I cant generalise, however i believe if we learn that its okay to have the right data than huge amounts of crappy unusable data even if it takes a long time, then we could build the type of insightful companies that run on data or as NIC said that runs on air.

  • Ugo Etudo says:

    I couldn’t disagree more with Nic. The solution is not to build something new because very mature, proven tools exist in data analytics. So we need not reinvent the wheel (and of course do it poorly because nobody is creating anything more robust than, say, SAS or SPSS).
    What we do need to develop, however, is an ontology, or rather several ontologies that represent data points of interest and their corresponding sources, with each ontology defined within the context of its application (say, banking, real estate). This way we can map what is out there for a given use in a way that is easy to understand and easy to present to stakeholders. Without doing that, i.e., identifying what is out there and bringing interested parties on board, one cannot prove to decision makers that analytics can produce competitive advantage.
    Once this mapping is done one can source the data and, using existing tools, perform sample analytics to reveal new insights about Nigerian markets.

    I really admire the intriguing work you guys are doing and urge you to keep it up! I am a doctoral student in the United States working toward a PhD in business concentrating on information systems. I would love to offer insight and expertise were you to require it! This is my passion. Feel free to shoot me an email:

    • The solution is not to build something new because very mature, proven tools exist in data analytics.

      The operative question here, in my opinion, is do these proven tools capture Nigerian data? African data? and Quantcast are proven and mature tools, and if you could convince them that data that is relevant to Nigeria/Africa is worth capturing/mining right now, I’d be the first to shake your hand. But if the people who’ve built these proven tools are too busy miinding their own business and cannot be bothered with ours, shouldn’t we be thinking about some way to do what we have to do too?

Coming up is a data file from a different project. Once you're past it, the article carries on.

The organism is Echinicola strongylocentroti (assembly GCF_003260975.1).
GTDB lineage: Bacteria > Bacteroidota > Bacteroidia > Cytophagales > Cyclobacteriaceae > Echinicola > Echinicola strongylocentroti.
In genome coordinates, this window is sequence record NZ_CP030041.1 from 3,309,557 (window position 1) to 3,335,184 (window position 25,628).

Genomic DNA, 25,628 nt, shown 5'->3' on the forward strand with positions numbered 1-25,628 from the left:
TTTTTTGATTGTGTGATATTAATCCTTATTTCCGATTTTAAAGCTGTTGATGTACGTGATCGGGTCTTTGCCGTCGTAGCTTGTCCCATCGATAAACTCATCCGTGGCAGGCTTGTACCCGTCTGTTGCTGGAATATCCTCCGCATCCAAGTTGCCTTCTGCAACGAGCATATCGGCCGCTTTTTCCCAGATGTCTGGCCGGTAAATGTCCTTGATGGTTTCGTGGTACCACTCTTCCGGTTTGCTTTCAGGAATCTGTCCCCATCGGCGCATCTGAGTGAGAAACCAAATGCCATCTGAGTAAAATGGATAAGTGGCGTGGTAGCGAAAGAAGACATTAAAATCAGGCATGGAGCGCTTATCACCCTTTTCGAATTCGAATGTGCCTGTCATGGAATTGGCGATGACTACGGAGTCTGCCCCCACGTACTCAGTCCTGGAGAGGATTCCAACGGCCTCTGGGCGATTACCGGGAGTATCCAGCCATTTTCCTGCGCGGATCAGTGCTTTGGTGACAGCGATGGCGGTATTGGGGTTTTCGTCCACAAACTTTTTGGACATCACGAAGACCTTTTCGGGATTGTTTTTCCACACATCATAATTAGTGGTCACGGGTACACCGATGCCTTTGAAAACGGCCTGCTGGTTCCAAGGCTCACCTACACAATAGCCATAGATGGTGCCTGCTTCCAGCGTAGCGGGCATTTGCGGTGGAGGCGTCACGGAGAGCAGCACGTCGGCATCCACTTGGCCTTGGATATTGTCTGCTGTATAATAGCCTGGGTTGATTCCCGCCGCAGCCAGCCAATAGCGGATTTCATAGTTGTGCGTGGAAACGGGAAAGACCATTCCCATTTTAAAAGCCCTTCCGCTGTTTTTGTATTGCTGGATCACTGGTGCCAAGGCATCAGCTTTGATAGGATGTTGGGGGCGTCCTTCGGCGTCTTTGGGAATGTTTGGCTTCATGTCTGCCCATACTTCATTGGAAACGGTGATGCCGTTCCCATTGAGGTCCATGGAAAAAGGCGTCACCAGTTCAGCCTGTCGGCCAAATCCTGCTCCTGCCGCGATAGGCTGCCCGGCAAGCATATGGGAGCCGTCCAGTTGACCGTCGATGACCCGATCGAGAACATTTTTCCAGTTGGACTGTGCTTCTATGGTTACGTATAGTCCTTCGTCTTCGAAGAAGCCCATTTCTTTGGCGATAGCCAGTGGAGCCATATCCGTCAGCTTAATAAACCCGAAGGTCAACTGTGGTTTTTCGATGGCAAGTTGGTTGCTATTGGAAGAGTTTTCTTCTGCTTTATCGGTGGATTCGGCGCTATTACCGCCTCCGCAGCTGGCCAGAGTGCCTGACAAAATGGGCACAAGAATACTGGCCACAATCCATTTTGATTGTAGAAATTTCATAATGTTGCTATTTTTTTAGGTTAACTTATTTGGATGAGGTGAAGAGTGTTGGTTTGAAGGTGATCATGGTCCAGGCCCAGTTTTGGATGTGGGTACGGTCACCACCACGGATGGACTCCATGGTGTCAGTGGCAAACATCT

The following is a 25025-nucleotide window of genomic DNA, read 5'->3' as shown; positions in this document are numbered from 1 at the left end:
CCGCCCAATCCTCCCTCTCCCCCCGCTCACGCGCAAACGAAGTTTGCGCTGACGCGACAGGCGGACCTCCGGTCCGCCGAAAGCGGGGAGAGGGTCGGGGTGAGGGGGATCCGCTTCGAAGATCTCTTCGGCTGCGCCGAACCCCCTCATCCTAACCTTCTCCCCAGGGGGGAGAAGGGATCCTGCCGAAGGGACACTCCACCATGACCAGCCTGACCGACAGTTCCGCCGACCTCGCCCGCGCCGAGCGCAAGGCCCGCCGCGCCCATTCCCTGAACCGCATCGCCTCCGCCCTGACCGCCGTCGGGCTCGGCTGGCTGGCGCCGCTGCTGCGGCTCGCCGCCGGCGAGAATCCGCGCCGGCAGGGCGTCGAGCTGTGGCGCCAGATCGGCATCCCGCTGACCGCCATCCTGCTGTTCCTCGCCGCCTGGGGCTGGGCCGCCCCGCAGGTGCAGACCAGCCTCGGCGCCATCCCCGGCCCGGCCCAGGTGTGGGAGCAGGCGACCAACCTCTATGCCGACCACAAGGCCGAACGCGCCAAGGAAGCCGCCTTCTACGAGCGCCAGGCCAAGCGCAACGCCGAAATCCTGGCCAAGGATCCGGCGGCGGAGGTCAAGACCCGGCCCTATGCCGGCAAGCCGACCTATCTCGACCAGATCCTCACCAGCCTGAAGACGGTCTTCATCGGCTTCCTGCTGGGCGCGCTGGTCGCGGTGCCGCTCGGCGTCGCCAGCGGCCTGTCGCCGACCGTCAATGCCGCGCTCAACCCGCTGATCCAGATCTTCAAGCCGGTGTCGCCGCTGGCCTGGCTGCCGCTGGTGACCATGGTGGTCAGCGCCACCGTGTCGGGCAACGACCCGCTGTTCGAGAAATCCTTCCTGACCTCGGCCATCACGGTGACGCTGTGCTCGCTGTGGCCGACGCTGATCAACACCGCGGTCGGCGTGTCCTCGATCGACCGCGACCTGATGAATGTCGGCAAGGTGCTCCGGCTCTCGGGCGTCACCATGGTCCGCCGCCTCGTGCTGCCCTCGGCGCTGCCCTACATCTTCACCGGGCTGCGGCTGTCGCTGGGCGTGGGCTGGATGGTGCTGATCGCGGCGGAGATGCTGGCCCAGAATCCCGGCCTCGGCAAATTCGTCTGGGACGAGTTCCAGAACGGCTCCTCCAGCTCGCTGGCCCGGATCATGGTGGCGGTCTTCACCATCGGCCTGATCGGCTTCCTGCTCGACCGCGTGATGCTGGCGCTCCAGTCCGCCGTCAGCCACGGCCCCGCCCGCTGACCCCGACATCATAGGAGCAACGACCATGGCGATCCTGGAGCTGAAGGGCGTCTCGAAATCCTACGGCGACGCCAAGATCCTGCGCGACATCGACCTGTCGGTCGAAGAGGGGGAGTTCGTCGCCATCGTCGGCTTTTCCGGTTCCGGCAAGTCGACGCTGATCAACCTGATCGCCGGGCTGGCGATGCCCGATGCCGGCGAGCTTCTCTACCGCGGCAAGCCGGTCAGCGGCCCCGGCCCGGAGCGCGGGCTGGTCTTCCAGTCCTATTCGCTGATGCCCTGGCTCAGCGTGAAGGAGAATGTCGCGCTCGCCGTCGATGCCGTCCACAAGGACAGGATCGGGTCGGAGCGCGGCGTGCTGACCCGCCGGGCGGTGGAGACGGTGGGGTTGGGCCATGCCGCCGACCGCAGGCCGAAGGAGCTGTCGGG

It’s all about capturing local data, not the tools for the tools’ sake.

  • David Okwii says:

    Google public data explorer is attempting to do something cool from data got from the world bank.

    Of course, it only has a small subset of the data that the digital natives like us would be interested in, but it’s a good step.

    Google has also attempted to do some research in the industry, but this as just a one-off stunt in Countries such as Nigeria, Uganda where am from, Ghana, kenya, Senegal.

    Some are suggesting “open data” initiatives to bootstrap this whole process where organizations share their data which wholesomely can be something useful to the parties.

    The challenge ofcourse is most of data in Africa is largely offline. Bringing it online requires astronomical ventures with massive funding that private companies simply don’t have.

  • Tunji Olowookere says:

    Hello Ugo,

    Thank you for the valid points raised in your comments above. In the light of developments in the e-commerce landscape, would you still stand by your comment… ” I do suspect that it is not large enough to warrant significant investment in web analytics”?

    Considering the massive VC funds coming into the Nigeria market. I think it is time to invest in such.
    By the way, I want to believe banks are armed with data that helps in new business developments. A good example of companies compiling data for their use in the country includes Renaissance Capital among others.

    I am not a techie but passionate about understanding the role of bug data in business consulting and process re-engineering.